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There are a total of 210 different dog breeds that are formally recognised by the Kennel Club in the UK and so, from which individual dogs are eligible for pedigree registration. Once you’ve decided upon the right dog breed for you, one of the first decisions you need to make is whether or not you particularly want a dog with pedigree paperwork.
When it comes to the vast majority of common and popular dog breeds recognised by the Kennel Club, non-pedigree offerings of dogs of each breed are often as numerous as or even more numerous than pedigree specimens – and they tend to cost less to buy than their pedigree counterparts with paperwork too.
For some puppy buyers, only a pedigree with the paperwork to prove it will do, whilst for others, pedigree status is unimportant, or even undesirable – and if you’re seeking to buy a puppy to join your family, you might be wondering how important pedigree status is, and if it is relevant to you.
Whether or not a pedigree dog is the right choice or if you might want to look for a non-pedigree of your breed of choice is a very individual preference – but if you’re wondering if there are any advantages of choosing a pedigree, or any limitations to choosing a non-pedigree, this article is for you.
Read on to learn about the potential advantages (and limitations) or choosing a pedigree dog with paperwork over a non-pedigree of the same breed.
One factor to consider is if you might wish to breed from your new pup yourself in the future, and what type of litter you want to produce, and so, what type of buyers they might appeal to.
Pedigree dogs with paperwork cost more to buy on average and whilst a lot of people aren’t too bothered if their dog is a pedigree or not, some will only consider choosing a pedigree – whilst few people will deliberately avoid a pedigree if all other things are equal.
If you are interested in competing in formal Kennel Club and Kennel Club affiliated dog breed shows, only registered pedigree dogs can be entered. This means that if getting a start in the world of dog showing is important to you, a pedigree will be the best choice.
However, to enter events like agility and other canine sports and of course, to take part in fun and informal dog shows, you don’t need pedigree paperwork.
Being able to trace back your dog’s ancestry and look up their own parents and grandparents is important for some people, and pedigree records contain details on every dog’s family tree, relatives and ancestry.
This is usually much harder to come by (if not impossible) for non-pedigree dogs, for which a complete and verifiable record is rarely available.
Most dog breeds have some hereditary health challenges, and health testing protocols are in place for most breeds to enable dog breeders to find out the status of their parent stock before proceeding with a mating match.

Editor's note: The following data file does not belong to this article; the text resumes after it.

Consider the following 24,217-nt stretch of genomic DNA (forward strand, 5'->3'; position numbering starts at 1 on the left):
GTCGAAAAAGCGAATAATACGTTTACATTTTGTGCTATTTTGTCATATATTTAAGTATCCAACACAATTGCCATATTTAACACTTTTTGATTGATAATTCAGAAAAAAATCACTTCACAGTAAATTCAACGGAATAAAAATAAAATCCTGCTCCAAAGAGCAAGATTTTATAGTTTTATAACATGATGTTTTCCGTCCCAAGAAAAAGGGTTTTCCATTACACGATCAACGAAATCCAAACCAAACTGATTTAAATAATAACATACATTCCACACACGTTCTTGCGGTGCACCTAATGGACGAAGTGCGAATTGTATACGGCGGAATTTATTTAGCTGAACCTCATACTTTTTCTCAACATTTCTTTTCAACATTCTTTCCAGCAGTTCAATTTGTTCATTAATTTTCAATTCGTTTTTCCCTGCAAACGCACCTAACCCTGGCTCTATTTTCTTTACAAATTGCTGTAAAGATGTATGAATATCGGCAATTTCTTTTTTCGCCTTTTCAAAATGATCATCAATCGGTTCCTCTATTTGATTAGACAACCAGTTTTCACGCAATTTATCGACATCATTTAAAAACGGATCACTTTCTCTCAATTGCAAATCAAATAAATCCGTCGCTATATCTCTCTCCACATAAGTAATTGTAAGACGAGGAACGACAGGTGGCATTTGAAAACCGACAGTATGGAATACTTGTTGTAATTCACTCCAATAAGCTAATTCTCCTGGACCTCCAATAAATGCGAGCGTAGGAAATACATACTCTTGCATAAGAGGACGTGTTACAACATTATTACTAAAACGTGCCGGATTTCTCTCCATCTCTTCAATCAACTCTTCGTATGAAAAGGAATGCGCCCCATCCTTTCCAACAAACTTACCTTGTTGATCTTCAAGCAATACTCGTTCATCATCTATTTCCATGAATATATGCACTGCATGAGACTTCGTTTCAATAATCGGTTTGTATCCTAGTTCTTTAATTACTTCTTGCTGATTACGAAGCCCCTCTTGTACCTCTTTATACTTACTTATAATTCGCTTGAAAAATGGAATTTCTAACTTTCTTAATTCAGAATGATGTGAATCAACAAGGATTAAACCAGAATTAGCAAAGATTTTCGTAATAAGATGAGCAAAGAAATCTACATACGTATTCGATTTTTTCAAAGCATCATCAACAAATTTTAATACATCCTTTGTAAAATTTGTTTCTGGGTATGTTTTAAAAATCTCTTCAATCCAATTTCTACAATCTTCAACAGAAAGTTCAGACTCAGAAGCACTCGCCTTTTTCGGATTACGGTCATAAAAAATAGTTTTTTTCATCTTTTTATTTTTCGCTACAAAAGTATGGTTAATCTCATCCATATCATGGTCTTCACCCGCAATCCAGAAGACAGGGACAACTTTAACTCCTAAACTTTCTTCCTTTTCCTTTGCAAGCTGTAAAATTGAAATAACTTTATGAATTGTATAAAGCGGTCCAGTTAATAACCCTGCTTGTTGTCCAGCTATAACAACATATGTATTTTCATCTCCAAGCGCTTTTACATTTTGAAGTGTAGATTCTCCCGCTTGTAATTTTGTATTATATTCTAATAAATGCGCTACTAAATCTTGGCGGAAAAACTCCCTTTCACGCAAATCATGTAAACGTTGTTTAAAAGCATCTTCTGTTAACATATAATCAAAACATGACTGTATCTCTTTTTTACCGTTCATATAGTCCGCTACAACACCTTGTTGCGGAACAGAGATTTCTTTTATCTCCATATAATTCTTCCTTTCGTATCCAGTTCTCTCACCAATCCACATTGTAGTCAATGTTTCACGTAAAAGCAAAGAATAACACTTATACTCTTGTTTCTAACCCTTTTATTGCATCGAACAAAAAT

Aside from when working with breeds and conditions for which health testing is a mandatory factor of pedigree registration, however, most such tests are optional – but breeders of pedigree dogs are more likely to perform health tests than those producing non-pedigrees.
Additionally, for pedigree dogs, you can look up dogs by their formal name within the Kennel Club’s health tests results finder to help you to make a healthy choice, or pick a good stud dog – which is not possible for non-pedigrees, which are not included within the database.
Generally, when you buy a non-pedigree dog you won’t be able to find out for sure if their ancestry as claimed by the seller is accurate, nor even if they are actually 100% comprised of parentage of the breed in question. Even though many non-pedigree dogs look like excellent and even show-quality specimens of their breed, you’re unlikely to be able to find out for sure that another breed wasn’t added to the mix somewhere.
This is not a problem for many people, but it is worth bearing in mind.
Registered pedigree dogs tend to cost more to buy than non-pedigrees of the same breed, but the balance to this cost saving comes from the relative unknowns – such as ancestry, health, and provenance.
It is important to weigh up the cost saving and value of a pedigree versus a non-pedigree in terms of how it relates to you and what you consider to be important, which can only be decided by you on a case-by-case basis.
Finally, even if you’re not at all bothered about the pedigree status of the dog you are considering, if their seller claims that they have a full pedigree ancestry and this appears to be true, it is worth trying to find out why the dog is in fact not registered.
Many hobbyist breeders and even some professionals simply aren’t interested in producing registered litters, but in some cases, pedigree registration may have been denied or the dog ineligible, which may have implications for the dog in question and their future owner.
There are a number of reasons why an otherwise eligible pup may be denied pedigree registration – such as if their dam had already reached the limit of the number of registrable litters the Kennel Club allows, if one of the parent dogs received poor health test results, or if the dog is of a colour that is considered to be harmful to the dog and wider breed, like double merle in many breeds.
Always ask questions and make an informed decision – and remember that however vigilant you are about making a wise choice, and whether you choose a pedigree dog or not, there are no guarantees for the long term when it comes to buying dogs!
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